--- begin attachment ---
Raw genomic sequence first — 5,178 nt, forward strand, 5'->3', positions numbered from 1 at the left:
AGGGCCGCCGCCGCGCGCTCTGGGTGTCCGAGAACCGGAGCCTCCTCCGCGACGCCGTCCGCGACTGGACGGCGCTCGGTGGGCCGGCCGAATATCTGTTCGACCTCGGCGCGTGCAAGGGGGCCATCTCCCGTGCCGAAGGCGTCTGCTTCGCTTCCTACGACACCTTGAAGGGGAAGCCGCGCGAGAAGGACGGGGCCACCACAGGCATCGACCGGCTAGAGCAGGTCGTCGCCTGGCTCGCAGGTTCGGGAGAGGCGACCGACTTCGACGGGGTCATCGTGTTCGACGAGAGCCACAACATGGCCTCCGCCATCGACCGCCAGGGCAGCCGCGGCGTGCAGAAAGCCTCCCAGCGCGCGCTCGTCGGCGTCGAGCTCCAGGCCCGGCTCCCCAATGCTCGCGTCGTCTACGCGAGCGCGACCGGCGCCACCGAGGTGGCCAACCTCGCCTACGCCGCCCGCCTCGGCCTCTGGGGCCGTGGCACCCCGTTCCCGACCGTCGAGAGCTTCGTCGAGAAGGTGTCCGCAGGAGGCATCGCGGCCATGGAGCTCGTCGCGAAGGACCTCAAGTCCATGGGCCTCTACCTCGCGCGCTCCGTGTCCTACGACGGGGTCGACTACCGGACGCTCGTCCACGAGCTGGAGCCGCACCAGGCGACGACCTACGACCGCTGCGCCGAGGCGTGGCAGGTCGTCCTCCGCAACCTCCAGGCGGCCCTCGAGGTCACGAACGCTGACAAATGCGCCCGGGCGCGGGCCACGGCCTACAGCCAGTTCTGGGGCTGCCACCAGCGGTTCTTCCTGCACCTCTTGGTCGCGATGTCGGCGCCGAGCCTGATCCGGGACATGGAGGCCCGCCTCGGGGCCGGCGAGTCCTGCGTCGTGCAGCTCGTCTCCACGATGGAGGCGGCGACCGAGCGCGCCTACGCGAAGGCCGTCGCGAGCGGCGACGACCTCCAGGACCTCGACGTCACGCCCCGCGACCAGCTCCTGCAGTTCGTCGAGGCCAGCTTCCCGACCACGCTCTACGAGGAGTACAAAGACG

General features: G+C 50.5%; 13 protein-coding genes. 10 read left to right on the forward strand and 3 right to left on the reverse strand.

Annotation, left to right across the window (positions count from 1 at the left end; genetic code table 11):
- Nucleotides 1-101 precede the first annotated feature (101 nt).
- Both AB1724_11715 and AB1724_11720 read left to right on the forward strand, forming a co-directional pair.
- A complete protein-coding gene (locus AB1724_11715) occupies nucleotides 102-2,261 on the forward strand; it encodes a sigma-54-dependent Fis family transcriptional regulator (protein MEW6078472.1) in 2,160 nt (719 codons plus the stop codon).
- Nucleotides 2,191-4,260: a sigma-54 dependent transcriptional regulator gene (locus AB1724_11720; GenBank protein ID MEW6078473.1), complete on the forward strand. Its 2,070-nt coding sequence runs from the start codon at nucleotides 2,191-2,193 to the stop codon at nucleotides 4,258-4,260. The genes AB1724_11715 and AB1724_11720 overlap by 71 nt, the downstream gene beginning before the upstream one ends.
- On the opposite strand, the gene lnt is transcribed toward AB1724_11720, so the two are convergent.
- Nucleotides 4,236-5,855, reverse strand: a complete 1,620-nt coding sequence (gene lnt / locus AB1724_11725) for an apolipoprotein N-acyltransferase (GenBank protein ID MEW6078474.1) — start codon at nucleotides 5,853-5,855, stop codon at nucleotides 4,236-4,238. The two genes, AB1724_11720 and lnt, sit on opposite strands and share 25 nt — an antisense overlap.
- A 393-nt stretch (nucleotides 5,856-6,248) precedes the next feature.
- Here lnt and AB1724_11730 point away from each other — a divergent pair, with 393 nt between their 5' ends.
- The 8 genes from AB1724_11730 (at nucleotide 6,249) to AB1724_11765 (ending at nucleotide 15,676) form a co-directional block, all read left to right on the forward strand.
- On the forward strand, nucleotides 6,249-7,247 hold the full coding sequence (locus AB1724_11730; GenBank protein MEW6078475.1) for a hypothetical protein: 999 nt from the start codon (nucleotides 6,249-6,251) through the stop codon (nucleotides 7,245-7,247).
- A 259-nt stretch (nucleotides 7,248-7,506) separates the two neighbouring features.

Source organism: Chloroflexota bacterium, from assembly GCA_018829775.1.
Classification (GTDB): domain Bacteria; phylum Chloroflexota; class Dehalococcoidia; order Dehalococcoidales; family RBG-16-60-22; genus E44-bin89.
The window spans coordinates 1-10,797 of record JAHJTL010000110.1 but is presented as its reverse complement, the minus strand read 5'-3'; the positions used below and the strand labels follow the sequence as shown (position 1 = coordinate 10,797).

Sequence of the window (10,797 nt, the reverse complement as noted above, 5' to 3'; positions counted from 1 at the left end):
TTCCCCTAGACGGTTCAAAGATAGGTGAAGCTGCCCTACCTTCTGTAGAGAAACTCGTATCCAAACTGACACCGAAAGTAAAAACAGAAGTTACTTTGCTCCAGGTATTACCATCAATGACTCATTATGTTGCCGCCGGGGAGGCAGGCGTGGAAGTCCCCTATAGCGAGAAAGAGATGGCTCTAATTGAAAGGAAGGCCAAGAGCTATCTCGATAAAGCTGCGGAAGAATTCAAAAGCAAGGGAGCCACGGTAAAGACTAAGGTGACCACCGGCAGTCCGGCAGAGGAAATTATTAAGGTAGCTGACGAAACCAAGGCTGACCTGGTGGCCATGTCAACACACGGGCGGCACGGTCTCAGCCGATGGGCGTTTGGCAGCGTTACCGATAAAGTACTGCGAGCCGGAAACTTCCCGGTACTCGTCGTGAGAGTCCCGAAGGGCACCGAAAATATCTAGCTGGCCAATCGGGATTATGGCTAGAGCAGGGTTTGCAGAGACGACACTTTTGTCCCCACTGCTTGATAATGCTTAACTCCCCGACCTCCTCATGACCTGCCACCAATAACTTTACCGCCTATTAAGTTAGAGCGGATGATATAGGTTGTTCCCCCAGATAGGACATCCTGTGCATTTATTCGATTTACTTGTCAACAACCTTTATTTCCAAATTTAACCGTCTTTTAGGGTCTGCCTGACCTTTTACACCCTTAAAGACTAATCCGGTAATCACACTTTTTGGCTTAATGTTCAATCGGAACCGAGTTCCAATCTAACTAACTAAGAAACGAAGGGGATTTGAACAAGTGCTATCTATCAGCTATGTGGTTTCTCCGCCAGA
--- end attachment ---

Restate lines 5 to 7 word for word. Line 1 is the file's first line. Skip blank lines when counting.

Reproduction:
- Nucleotides 1-101 precede the first annotated feature (101 nt).
- Both AB1724_11715 and AB1724_11720 read left to right on the forward strand, forming a co-directional pair.
- A complete protein-coding gene (locus AB1724_11715) occupies nucleotides 102-2,261 on the forward strand; it encodes a sigma-54-dependent Fis family transcriptional regulator (protein MEW6078472.1) in 2,160 nt (719 codons plus the stop codon).